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Death announcements for the week of March 17, 2023

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Obituaries are supported by a generous grant from Sinai Memorial Chapel.


Nancy Buck Brundy

Nov. 21, 1941–Dec. 17, 2022

Nancy Buck Brundy
Nancy Buck Brundy

Nancy was born Nov. 21, 1941, in Rochester, MN. After a prolonged illness, she passed away peacefully on Dec. 17,  2022, in Petaluma, CA, surrounded by her loving family.  Nancy was a most caring and thoughtful mother, wife, sister, and friend. Generous of spirit, she brightened any room with her smile, warmth and kindness, sense of humor, and infectious laugh. She was a true joy to know.

The daughter of Dr. Ronald and Leone Buck, Nancy grew up in Saint Joseph, MO, with her two brothers, Ron and Jim. As a teen, Nancy moved with her family to Santa Ana, CA, where she graduated valedictorian from Orange High School. She attended Pomona College, where she met her first husband, Larry Butler. They settled in San Francisco, Nancy’s beloved home for most of the next 55 years. There, she met her second husband, James Brundy, and raised her family. She believed strongly in the power of community and dedicated her career to providing services that helped elderly and disabled San Franciscans remain in their homes and communities.

Her career began as a social worker with the Aid to the Blind at the San Francisco Department of Social Services. She then joined San Francisco Home Health Service, a nonprofit agency dedicated to community and long-term care for the elderly and disabled. After graduating from UC Berkeley with a Master of Social Work degree, Nancy established an Adult Day Health Center (ADHC) at San Francisco Home Health Services, expanding the scope of that agency’s services. As a member of the San Francisco Adult Day Services Network, she developed state policy for and funding of adult day services, championing a continuum of community-based services.

Much of her later career was spent at the San Francisco Institute on Aging (IOA), where Nancy managed the IOA’s ADHC and community-based programs, expanding services to those with Alzheimer’s and dementia. She also facilitated a partnership with On Lok to implement innovative PACE programs. Recognized for her dedication to community-based services, Nancy gained a local and national reputation in the field. She served multiple terms as the Chair of the National Adult Day Services Association, was appointed by then-Mayor Gavin Newson to the San Francisco Long Term Care Coordinating Council, and was a board member of Openhouse during its nascent years. Throughout her career, Nancy was a visionary who was able to integrate her big-picture thinking with the day-to-day practicalities of managing complex programs.

Nancy saw the good and potential for better in almost every situation. She loved to host, and her smile welcomed all. An inveterate reader, she was often seen with copies of the San Francisco Chronicle and the New York Times or a mystery novel. She was an avid follower of local and national politics, was a frequent attendee at the symphony, ballet and opera, and was known to catch a Warriors game or two. Later in life, she found great joy in walking around Lake Merced and Golden Gate Park with James and her family, admiring the natural splendor.

Nancy leaves behind many friends and family, including her husband, James; her daughter, Deborah; her son, Josh, and his wife Julia; her beloved grandchildren, Ben and Nicholas; her brother Jim and his wife, Julie; and several nieces and nephews. Nancy will be deeply missed by all who knew her.

An interment service will be held at Fernwood Cemetery, 301 Tennessee Valley Road in Mill Valley, on March 19, 2023 at 1 p.m. A celebration of Nancy’s life will follow at 3 p.m. at The Junction, 226-CA-1, in Mill Valley. In lieu of flowers, please consider a donation in Nancy’s memory to the IOA (ioaging.org) for their ADHC programs or to Openhouse of San Francisco (openhousesf.org).


Louis Hirsch

July 28, 1935–Feb. 26, 2023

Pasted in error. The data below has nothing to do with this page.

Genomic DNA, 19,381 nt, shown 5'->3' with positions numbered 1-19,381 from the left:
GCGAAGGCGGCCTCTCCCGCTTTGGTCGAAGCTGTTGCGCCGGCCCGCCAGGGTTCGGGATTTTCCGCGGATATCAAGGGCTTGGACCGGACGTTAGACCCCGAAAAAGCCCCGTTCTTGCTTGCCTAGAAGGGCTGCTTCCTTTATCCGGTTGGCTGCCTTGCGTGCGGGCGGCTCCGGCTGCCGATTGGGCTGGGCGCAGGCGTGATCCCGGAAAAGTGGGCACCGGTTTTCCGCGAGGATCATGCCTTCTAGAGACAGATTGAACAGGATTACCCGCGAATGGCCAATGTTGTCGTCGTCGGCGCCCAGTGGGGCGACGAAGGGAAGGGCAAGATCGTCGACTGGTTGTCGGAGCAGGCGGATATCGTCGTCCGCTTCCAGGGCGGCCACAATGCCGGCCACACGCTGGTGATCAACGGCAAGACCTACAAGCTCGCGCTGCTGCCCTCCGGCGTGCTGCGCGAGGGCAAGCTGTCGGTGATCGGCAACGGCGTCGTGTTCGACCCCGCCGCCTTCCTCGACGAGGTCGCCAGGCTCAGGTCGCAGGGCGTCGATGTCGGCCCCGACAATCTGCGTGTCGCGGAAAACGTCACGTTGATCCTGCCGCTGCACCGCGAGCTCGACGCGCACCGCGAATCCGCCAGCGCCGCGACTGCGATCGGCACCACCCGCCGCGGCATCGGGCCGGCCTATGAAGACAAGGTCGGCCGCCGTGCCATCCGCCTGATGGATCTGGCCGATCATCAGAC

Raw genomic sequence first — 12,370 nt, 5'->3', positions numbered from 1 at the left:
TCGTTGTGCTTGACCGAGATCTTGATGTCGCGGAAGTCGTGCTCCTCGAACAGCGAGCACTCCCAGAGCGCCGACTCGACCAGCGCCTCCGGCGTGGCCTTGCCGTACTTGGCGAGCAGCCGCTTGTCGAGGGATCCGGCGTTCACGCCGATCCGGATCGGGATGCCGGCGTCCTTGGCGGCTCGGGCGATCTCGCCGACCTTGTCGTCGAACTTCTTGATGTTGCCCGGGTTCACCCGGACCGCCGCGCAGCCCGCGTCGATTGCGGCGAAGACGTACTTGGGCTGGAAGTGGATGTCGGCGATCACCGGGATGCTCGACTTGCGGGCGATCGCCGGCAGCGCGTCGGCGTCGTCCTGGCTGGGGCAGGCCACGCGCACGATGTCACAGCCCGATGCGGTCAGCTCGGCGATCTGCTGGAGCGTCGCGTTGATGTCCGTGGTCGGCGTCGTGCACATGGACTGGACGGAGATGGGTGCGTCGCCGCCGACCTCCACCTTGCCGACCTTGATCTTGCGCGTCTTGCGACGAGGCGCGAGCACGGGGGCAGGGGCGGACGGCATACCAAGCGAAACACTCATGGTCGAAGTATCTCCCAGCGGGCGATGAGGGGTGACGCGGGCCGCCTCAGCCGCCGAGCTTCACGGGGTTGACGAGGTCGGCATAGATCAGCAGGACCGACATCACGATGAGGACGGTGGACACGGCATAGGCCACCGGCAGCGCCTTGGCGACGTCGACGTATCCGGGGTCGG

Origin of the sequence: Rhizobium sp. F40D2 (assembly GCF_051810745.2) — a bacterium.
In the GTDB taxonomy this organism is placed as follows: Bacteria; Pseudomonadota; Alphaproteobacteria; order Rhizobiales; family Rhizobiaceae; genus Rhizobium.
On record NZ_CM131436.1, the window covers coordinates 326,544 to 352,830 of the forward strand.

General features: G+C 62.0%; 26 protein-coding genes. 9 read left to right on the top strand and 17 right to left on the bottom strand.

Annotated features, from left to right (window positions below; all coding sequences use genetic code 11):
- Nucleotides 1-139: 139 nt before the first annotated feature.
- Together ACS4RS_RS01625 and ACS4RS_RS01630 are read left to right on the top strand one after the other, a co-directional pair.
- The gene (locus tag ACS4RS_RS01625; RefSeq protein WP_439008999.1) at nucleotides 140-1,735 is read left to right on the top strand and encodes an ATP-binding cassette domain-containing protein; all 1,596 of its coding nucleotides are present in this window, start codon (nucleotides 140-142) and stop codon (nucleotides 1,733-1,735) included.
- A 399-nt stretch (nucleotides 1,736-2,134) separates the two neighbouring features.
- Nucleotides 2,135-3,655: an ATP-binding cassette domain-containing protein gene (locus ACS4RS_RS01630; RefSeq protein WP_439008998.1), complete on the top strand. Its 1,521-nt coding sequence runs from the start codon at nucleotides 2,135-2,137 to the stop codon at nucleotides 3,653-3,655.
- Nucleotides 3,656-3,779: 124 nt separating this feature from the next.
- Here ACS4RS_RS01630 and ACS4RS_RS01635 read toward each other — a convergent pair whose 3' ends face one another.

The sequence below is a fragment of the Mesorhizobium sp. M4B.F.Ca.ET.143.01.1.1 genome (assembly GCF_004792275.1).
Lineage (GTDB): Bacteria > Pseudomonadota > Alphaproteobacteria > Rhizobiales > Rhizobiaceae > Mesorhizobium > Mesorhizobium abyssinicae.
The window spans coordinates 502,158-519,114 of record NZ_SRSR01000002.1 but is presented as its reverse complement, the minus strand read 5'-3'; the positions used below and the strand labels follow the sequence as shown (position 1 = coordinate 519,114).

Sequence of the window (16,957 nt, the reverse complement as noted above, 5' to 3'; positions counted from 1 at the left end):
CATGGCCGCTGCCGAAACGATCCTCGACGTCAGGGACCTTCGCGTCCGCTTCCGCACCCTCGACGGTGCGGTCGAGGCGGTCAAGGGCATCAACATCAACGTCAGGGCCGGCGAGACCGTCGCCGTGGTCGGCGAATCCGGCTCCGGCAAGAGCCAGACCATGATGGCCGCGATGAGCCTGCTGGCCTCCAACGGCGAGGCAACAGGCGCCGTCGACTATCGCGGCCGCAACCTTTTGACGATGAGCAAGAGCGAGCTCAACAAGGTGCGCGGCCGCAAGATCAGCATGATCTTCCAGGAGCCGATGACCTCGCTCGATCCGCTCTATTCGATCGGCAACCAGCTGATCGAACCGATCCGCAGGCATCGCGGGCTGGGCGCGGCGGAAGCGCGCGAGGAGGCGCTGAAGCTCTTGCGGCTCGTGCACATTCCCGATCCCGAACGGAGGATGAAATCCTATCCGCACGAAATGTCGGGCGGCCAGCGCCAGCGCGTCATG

Louis Hirsch
Louis Hirsch

Louis Hirsch, AKA “Tantah Lou Lou,” died peacefully at age 87 on Feb. 26, 2023. The grandson of Rabbi Mayer Hirsch and son of Joseph and Anne Hirsch, he was born in San Francisco on July 28, 1935. He is survived by his brother David (Ann) and sister Susan, and predeceased by his brother Gerald (Sandy). He was a beloved uncle to Rebecca, Deborah, Naomi, Adam, Melissa, Joanna, Steven and Bradley, cousin to Susan Breall, and had many adoring great-nieces and great-nephews. His devoted friend, Ken Pearce, was ever-present during his final illness.

Louis lived in Vallejo, Palm Springs, Mexico, New York, and L.A. He earned an A.B. in Sociology from UC Berkeley and a certificate in Horticulture from UCLA. He was an Army veteran. He was an English tutor, technical writer and worked for the U.N. He was President of Beth Chayim Chadashim of LA, the world’s first gay synagogue. He fought tirelessly for the synagogue’s acceptance into the Reform movement. He was a gay father figure for the next generation and was respected for his great Jewish wisdom. He loved his family, friends, his roses, the opera, potato salad, France, his beloved animals, movies, Randy Rainbow, the color purple and “smart lunches.” Like his adored Auntie Rose, his motto was “if one is good, two are better.” He will be remembered for his generosity, incredible sense of humor, and storytelling. In lieu of flowers please consider sending a donation to: bethchayimchadashim.shulcloud.com There will be a celebration of his life this summer.


Karen Mihalovich

Karen Mihalovich, 71, passed away on Friday, March 3, 2023, in Santa Rosa, CA. Whimsical, musical, super-creative and soprano coloratura. Great chef and bbq master. Her beautiful garden at Pie-in-the-Sky on Trinity Road was the envy of many (and fed her hogs and goats). She was bright, funny, kooky, and one of the most gorgeous women this side of the Mediterranean. She competed for the Merola awards in San Francisco, but also sang all the jazz and Broadway standards. And she rocked.

Karen is survived by her brother, Dan Mihalovich, and his wife, Judy Stern of Tiburon; Dr. Christina Hansen, stepdaughter of Reno; Nate Mihalovich, nephew, his wife, Ellen Mihalovich, and Irving Mihalovich, grand-nephew of Brooklyn; and Cayla Mihalovich, niece; and she was the eldest of 10 first cousins. A private memorial service for Karen will take place in April.


Amy Schwartz

April 2, 1954–February 26, 2023

Amy Schwartz
Amy Schwartz

Amy Schwartz, a well-known author and illustrator of children’s books, passed away at home in Brooklyn, NY. She was born in San Diego, the third of the four daughters of Eva and Henry Schwartz. In 1937, Eva and her parents, Charlotte and Gustav Herzberg, fled Nazi Germany and settled in the Bay Area, where they had relatives.